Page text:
A funny thing happened on Tuesday when both American and United officially filed their first Basic Economy fares in the market. (If you aren’t familiar with Basic Economy, read this.) I had been waiting for this a long time, because while we had known what the program attributes would look like, we didn’t know what the fare levels would be. Now we do, and one thing is clear. The two airlines are taking different approaches in how they test these fares.
American Tests Markets
American started selling Basic Economy in 10 different test markets. The markets appear to have been chosen strategically while the fares themselves are pretty uniform. In general, here’s how American has set this up.
- The lowest fare in the market is the same, but it’s now Basic Economy instead of regular coach, meaning you get less for the same price you would have paid a couple days ago.
- Basic Economy will only be offered when relatively low regular coach fares are available (G bucket and below, for those who know what that means). In those cases, regular coach fares will be $20 each way above Basic Economy.
- When low regular coach fares are not available (meaning G and below buckets are closed for sale), there will be no Basic Economy fare offered. Those higher fare levels have not changed from where they were previously.
- The old lowest First Class fare has increased $20 each way as it remains tied to the regular coach fare, not Basic Economy
In other words, what we have is an old-fashioned fare increase on the lower-end fares. Where American is trying to vary things is in the market selection. Here is how I’d describe the markets that were selected.
|City Pair||Length of Haul||Level of
|Dallas/Ft Worth-Tampa||Medium||Moderate (Spirit/Southwest)||Leisure|
|Philly-Ft Lauderdale||Medium||High (so many)||Leisure|
|Philly-New Orleans||Medium||Low (Frontier)||Mixed Leisure|
|Dallas/Ft Worth-Baltimore||Medium||Moderate (Spirit/Southwest)||Mixed|
|Dallas/Ft Worth-Philly||Medium||Moderate (Spirit/Southwest)||Hub-to-Hub|
I’m just making this matrix up, but you can see the point. American went into a variety of different markets with the same basic fare structure and it wanted to test them out to see how they’d perform before rolling Basic Economy out further. This was about commercial acceptance of a set plan and not about operational success. That’s very different from how United approached it.
United Tests Fare Levels
When United made its announcement, it focused on an unlikely place: Minneapolis/St Paul. United chose to launch Basic Economy from there to all 7 of its hubs and nothing more. The markets may have varied in distance but not much else. This seems to have been designed on the surface to test it out operationally. It was easy to try to focus on making the airport experience work in Minneapolis (and the hubs, of course), while also dealing with that good ole’ Midwestern politeness that the airline undoubtedly hopes will make for smoother sailing in the early days.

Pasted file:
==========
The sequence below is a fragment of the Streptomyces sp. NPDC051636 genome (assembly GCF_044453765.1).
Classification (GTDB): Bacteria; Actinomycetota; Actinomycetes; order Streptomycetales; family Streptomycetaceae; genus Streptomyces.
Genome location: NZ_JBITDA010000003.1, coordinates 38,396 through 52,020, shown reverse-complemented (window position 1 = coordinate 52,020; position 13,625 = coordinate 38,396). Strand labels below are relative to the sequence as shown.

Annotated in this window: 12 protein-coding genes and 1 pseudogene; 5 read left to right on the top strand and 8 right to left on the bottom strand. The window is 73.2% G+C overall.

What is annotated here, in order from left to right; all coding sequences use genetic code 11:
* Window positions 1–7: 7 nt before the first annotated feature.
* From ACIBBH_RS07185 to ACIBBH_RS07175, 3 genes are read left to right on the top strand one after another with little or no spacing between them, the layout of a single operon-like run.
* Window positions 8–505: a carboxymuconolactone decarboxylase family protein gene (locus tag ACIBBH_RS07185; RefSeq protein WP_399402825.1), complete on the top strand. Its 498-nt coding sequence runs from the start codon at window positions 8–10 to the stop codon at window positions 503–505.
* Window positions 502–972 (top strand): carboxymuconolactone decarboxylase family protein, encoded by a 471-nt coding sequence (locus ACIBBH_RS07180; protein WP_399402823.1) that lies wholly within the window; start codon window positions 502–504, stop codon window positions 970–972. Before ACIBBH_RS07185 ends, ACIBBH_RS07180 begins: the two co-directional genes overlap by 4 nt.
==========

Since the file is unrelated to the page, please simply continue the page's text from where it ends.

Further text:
United and American are similar in that they both set it up so that the Basic Economy price will be tied to the regular coach fare, but United didn’t just restrict Basic Economy to lower fares like American. Every coach fare has a Basic Economy counterpart, even the highest $1000+ coach fares. United has gone and broken its regular coach fares into two categories. There’s Economy, which is non-refundable, and there’s Economy Flexible which is refundable. The spread versus Basic Economy is different in each category, and it varies by market. Take a look.
|City Pair||Lowest BE Fare Compared to Previous Fares||Spread Between BE and Economy||Spread Between BE and Economy Flexible||First Class Change|
|Minneapolis-Denver||No Change||$20||$5||Increased $20|
|Minneapolis-Houston||No Change||$20||$5||Increased $20|
|Minneapolis-Los Angeles||$25 lower||$25||$5||None|
|Minneapolis-Newark||No Change||$20||$5||Increased $20|
|Minneapolis-San Francisco||No Change||$25||$5||Increased $25|
|Minneapolis-Washington||No Change||$20||$5||Increased $20|
Now there’s a lot of noise here, so, as they say, your mileage may vary in specific situations. I was just looking at the filed fares and this is what I saw on a general level. These tweaks scream of President Scott Kirby wanting to test little variances. I don’t know for sure if he actually did, but I can just hear Scott telling the team to make it a $25 premium in San Francisco instead of $20. Every little difference can be measured.
While I like United’s approach to making this work operationally, I do have problems with the structure. The mere $5 difference between Basic Economy and Economy Flexible is frustrating and obnoxious. That’s a lot of money to spend on something for it to be completely non-refundable, non-changeable, and heavily restricted. That’s especially true considering that for $5 more it could be completely and totally refunded with a variety of other perks involved. I think it adds unnecessary complexity and it’s going to anger more people than it’ll help. It’s not worth the $5 for just about anyone.
Of course, these are the early days. For United, the fares aren’t for travel until April 18 while American made them for travel beginning on March 1. You know it won’t be long before the levels start changing and the markets start expanding. So get used to it now. The genie is officially out of the bottle, and it’s not going back in. Now it’s all about finding the structure that’s going to make sense for each airline.